Sun cooked and sweat soaked, we walked back to downtown Cooperstown and refilled our tanks with delicious pizza and celebratory cold beers, and also just happened to run into my friend from back home, Matt. As the weekend winded down, there was just one more important stop to make: seeing Griffey’s freshly minted plaque.
The line in the gallery was long and slow moving, but we hung in there and chatted with the Seattle fans near us. Over the course of the weekend, it was fun gathering info on where they’d traveled from and with whom. We met folks from all over the state, from Spokane to West Seattle, and many fathers and sons just like us.
We finally made it to the plaque right before closing time. We got our photo taken, happy and proud to be there paying tribute to the Kid. As we left the museum and waited to catch the trolley bus back to the park and ride lot, a handful of adults and kids were playing whiffle ball on Main Street as the last bits of sunlight faded out. Should have sent a poet.
- If you, Seattle sports fan, paid good money to make the journey all the way to Cooperstown from Washington to honor Ken Griffey, Jr at the Baseball Hall of Fame, maybe leave the Seahawks gear at home, okay? Just a thought.
- Sandy Koufax’s real first name is Sanford B-)
- For about 90% of the plaques, the player likeness seemed to lean heavily toward the twilight years of the player’s career. Kind of a strange trend and I wonder how intentional it has been. Griffey’s likeness is, well, certainly not of him at 22.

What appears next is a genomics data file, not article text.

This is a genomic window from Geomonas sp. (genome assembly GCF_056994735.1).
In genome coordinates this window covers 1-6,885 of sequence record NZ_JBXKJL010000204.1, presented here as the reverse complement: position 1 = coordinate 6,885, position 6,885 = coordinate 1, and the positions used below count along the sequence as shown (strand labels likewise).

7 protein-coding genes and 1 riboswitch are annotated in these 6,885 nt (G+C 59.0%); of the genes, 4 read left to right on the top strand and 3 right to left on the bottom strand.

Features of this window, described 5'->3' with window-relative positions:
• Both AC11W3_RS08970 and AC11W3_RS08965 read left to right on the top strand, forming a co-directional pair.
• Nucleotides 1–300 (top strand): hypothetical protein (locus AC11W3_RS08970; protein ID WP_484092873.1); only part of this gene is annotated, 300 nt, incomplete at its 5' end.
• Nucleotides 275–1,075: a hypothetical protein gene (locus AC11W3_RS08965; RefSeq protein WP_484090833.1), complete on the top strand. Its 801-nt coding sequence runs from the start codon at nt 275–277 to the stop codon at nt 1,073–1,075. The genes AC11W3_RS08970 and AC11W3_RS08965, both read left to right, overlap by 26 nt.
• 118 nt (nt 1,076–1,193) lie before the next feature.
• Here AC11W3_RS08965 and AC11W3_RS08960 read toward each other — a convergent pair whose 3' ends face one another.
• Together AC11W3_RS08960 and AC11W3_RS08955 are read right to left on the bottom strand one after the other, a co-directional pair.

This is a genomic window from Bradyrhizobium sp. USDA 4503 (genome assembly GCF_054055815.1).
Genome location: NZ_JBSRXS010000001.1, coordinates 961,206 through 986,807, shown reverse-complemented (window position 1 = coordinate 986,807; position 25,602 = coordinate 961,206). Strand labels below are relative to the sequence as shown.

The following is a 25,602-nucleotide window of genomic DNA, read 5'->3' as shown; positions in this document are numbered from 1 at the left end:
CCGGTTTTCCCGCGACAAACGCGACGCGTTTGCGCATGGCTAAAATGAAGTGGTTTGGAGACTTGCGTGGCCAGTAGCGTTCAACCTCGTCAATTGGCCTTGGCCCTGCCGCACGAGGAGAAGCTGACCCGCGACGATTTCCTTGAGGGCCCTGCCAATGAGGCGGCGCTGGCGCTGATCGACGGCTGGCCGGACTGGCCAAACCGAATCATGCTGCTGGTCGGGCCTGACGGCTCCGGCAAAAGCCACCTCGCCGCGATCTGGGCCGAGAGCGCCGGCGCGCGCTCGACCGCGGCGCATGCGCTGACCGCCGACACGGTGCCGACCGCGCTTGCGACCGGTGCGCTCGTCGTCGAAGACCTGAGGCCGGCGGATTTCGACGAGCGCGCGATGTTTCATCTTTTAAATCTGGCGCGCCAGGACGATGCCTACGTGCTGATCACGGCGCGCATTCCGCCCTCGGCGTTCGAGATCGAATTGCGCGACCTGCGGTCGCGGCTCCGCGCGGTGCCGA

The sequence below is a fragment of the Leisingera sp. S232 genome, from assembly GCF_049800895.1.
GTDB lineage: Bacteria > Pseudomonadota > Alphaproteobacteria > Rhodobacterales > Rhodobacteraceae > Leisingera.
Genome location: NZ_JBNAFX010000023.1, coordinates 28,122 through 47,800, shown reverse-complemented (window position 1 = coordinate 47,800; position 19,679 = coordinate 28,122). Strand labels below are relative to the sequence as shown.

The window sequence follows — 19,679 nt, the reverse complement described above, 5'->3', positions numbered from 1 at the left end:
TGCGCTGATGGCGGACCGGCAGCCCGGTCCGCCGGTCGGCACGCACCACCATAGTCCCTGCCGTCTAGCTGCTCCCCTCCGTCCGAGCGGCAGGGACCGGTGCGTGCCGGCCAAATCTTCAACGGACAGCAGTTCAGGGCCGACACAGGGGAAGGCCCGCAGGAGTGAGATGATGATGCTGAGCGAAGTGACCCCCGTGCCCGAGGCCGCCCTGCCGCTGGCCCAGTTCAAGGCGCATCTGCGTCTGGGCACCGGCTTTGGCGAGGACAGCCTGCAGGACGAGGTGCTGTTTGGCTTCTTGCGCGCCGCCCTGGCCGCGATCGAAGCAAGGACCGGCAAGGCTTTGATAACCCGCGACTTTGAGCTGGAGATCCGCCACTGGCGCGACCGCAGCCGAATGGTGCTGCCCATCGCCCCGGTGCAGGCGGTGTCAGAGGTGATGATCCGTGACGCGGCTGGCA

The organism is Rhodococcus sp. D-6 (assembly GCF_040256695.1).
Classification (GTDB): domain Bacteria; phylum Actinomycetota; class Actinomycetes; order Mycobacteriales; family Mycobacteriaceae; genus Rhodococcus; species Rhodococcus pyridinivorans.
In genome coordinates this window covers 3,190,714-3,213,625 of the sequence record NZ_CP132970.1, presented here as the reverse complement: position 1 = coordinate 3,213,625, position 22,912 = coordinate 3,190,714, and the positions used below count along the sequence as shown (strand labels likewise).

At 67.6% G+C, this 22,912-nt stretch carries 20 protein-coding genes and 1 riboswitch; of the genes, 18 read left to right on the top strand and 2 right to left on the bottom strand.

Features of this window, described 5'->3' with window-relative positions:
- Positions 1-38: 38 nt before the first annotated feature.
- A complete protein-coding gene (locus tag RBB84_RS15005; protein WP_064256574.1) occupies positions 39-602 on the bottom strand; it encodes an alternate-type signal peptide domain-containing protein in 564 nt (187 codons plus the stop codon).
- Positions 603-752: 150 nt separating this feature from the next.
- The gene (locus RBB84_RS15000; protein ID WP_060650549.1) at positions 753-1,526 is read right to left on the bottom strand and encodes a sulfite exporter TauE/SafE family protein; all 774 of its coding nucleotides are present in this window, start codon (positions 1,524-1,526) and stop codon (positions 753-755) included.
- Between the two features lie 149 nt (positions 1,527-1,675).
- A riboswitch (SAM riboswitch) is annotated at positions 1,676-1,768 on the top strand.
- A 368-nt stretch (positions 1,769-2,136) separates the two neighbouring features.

- Mets fans are, by and large, a nice and lovable bunch who are clearly riding that post-World Series appearance wave of pride. Good for them.
- The Mariners locker featured the following head-scratching items.
- A photo of Kyle Seager running, presumably at an adorably slow speed
- A lineup card from 2012 featuring several of the all time worst and/or disappointing Mariners players such as Miguel Olivo, Chone Figgins, Dustin Ackley, Casper Wells, and the lovable clown prince of baseball, Munenori Kawasaki
- A signed ball from the 2012 six pitcher combined no-hitter instead of say, a ball from Felix’s perfect game or Iwakuma’s no-hitter
- A sign calling attention to the grand total of World Championships won by your Seattle Mariners: 0
- Favorite non-Griffey Mariners jerseys spotted over the weekend: John Mabry, Rich Donnelly, and Erik Bedard.
- I have so many #HotTakes and questions about this Cincinnati Reds Griffey muscle car that I don’t even know where to start.
- The amount of people wearing the hat of one team and the jersey of another over the weekend made me question my own sanity for a bit.